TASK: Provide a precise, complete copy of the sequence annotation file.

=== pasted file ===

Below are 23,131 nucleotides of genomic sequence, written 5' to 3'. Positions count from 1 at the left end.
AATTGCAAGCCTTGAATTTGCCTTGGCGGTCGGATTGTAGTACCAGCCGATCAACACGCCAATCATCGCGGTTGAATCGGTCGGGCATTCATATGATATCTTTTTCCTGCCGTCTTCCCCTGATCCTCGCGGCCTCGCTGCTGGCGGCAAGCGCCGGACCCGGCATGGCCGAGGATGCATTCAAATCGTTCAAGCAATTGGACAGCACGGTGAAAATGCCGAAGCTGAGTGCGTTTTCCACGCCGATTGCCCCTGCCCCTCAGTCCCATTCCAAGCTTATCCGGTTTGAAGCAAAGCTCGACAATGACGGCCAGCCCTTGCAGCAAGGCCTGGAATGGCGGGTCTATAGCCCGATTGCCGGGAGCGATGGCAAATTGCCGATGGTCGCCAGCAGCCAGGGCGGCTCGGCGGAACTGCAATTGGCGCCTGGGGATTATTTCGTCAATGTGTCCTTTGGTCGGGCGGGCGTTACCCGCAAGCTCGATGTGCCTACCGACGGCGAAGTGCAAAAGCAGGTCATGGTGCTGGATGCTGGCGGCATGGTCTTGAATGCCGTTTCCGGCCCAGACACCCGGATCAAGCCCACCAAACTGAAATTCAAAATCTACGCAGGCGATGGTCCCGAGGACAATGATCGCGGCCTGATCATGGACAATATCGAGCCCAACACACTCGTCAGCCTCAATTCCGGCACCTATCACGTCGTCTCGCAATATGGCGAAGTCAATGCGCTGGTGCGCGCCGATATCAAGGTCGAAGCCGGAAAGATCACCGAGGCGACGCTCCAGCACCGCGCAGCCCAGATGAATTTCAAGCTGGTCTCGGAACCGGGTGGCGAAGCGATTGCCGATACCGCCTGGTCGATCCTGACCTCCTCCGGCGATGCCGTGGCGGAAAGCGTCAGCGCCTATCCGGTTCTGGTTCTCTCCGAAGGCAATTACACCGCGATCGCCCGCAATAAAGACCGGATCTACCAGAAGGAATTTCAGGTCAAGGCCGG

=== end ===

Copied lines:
Below are 23,131 nucleotides of genomic sequence, written 5' to 3'. Positions count from 1 at the left end.
AATTGCAAGCCTTGAATTTGCCTTGGCGGTCGGATTGTAGTACCAGCCGATCAACACGCCAATCATCGCGGTTGAATCGGTCGGGCATTCATATGATATCTTTTTCCTGCCGTCTTCCCCTGATCCTCGCGGCCTCGCTGCTGGCGGCAAGCGCCGGACCCGGCATGGCCGAGGATGCATTCAAATCGTTCAAGCAATTGGACAGCACGGTGAAAATGCCGAAGCTGAGTGCGTTTTCCACGCCGATTGCCCCTGCCCCTCAGTCCCATTCCAAGCTTATCCGGTTTGAAGCAAAGCTCGACAATGACGGCCAGCCCTTGCAGCAAGGCCTGGAATGGCGGGTCTATAGCCCGATTGCCGGGAGCGATGGCAAATTGCCGATGGTCGCCAGCAGCCAGGGCGGCTCGGCGGAACTGCAATTGGCGCCTGGGGATTATTTCGTCAATGTGTCCTTTGGTCGGGCGGGCGTTACCCGCAAGCTCGATGTGCCTACCGACGGCGAAGTGCAAAAGCAGGTCATGGTGCTGGATGCTGGCGGCATGGTCTTGAATGCCGTTTCCGGCCCAGACACCCGGATCAAGCCCACCAAACTGAAATTCAAAATCTACGCAGGCGATGGTCCCGAGGACAATGATCGCGGCCTGATCATGGACAATATCGAGCCCAACACACTCGTCAGCCTCAATTCCGGCACCTATCACGTCGTCTCGCAATATGGCGAAGTCAATGCGCTGGTGCGCGCCGATATCAAGGTCGAAGCCGGAAAGATCACCGAGGCGACGCTCCAGCACCGCGCAGCCCAGATGAATTTCAAGCTGGTCTCGGAACCGGGTGGCGAAGCGATTGCCGATACCGCCTGGTCGATCCTGACCTCCTCCGGCGATGCCGTGGCGGAAAGCGTCAGCGCCTATCCGGTTCTGGTTCTCTCCGAAGGCAATTACACCGCGATCGCCCGCAATAAAGACCGGATCTACCAGAAGGAATTTCAGGTCAAGGCCGG